On the map at right, red circles represent deceased children from Eastern European families, primarily Slovenes, but also Croatians, Hungarians, and Polish immigrants. Blue squares represent children from German immigrant families. Green diamonds mark deaths in families who migrated from England. The map does not show all deaths in Collinwood, but even with many unmarked the intensity of the town’s loss stands out.
By 1908, German and English immigrant families had spread throughout the area North of the railyard, but families of Eastern European descent clustered into dense housing near the tracks and the Browning Engineering factory. This land stood empty in 1900, but when the Railroad expanded operations in Collinwood, The Lake Shore Land Company filled it with cheap houses on small lots for laborers. “Real Estate Values Low But Advancing Rapidly,” said their advertising in The Railroad Traiman, a journal aimed at rail workers. “There is not a vacant house or store in the town. . . . The mammoth new [railroad] shops . . . and other industries . . . will furnish more than three thousand jobs.” Eastern European families, including two who lost children in the fire, also occupied most of the houses on a stretch of Charles Ave closest to the tracks. Immediately behind the locomotive machine shop, Slovenian and Croatian bachelors packed a row of boarding houses. Almost all of these men were between twenty and forty years old and had arrived in the US within the last few years. In time, presumably, they hoped to marry and move out of this impoverished, congested neighborhood.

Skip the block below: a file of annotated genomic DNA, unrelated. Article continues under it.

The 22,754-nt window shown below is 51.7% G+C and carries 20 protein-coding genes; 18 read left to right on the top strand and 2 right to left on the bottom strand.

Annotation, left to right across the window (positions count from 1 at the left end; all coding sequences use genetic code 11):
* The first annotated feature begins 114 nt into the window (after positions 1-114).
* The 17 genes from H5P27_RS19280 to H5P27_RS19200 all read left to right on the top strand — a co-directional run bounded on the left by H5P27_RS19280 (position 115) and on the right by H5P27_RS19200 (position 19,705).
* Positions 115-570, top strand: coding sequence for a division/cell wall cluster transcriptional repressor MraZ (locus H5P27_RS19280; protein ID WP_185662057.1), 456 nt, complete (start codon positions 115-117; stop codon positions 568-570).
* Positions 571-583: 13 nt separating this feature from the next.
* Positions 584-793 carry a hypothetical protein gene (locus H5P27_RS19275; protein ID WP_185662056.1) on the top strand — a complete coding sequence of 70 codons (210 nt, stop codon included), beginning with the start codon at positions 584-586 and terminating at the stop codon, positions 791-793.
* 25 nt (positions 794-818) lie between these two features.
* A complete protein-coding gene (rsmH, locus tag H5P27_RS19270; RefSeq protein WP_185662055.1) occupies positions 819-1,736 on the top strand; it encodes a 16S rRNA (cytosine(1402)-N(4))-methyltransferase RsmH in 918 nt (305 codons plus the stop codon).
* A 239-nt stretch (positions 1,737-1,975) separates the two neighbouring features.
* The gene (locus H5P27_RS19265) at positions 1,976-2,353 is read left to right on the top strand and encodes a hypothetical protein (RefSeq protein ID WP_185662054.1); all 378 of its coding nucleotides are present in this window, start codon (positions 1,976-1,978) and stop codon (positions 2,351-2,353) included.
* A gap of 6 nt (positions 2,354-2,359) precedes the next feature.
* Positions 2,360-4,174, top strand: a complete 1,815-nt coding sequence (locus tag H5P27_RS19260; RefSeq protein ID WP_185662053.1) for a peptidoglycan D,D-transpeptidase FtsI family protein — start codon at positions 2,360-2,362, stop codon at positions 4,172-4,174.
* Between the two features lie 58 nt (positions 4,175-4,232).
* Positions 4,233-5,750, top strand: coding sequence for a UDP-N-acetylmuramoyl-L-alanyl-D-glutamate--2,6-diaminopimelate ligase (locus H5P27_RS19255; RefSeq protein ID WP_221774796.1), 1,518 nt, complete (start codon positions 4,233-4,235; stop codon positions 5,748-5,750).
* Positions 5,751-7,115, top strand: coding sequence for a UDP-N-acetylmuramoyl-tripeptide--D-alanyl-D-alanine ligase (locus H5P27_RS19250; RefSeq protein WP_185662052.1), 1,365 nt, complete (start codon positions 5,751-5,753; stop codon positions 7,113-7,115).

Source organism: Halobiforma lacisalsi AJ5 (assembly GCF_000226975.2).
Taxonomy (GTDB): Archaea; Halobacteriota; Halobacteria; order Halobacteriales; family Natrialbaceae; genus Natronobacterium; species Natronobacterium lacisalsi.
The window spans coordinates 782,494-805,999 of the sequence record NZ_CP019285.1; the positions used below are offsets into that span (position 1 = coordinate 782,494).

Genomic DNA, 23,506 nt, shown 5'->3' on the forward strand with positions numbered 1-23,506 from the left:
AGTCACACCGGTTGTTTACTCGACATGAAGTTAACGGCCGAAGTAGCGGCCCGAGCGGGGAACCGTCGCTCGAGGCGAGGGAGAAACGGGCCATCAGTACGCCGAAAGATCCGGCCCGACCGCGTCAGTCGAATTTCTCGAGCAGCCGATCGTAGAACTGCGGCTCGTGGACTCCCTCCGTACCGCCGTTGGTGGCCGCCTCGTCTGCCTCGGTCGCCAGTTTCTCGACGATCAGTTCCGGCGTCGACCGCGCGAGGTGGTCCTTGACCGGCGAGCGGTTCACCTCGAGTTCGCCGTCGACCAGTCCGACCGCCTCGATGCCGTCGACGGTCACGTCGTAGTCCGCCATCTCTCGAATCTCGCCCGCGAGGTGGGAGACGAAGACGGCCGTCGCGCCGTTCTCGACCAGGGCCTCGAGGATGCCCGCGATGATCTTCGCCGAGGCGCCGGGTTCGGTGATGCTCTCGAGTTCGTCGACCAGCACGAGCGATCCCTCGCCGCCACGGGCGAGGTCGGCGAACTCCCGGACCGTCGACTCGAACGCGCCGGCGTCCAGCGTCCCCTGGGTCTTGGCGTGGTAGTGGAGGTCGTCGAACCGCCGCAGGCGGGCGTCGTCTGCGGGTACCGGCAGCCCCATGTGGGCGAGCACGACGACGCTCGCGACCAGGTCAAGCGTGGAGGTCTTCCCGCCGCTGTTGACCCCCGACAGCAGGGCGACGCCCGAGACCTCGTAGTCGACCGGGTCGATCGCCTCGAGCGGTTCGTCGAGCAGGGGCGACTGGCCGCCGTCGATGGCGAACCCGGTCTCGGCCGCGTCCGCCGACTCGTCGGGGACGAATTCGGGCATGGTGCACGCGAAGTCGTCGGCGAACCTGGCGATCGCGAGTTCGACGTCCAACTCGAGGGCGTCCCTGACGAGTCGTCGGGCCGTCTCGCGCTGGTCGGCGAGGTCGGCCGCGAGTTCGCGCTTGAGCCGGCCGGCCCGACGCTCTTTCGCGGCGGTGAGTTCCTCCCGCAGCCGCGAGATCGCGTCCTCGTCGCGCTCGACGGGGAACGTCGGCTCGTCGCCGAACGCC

New immigrants to the United States often first settled in enclaves where their native language and cultural practices persisted, where friends or relatives from their homeland had already established themselves. Such settlement patterns indicated a desire to preserve a sense of ethnic identity but were not always a matter of choice. Landlords, real estate agents, banks, and employers often worked to segregate particular ethnic groups, steering them toward agreed-upon neighborhoods. We have no compelling sources that clarify the extent to which Eastern European immigrants in Collinwood chose the settlement pattern so visible on the map and the extent to which more financially powerful figures drove them toward it. We can, however, see with certainty that death overran their neighborhoods with particularly brutal intensity.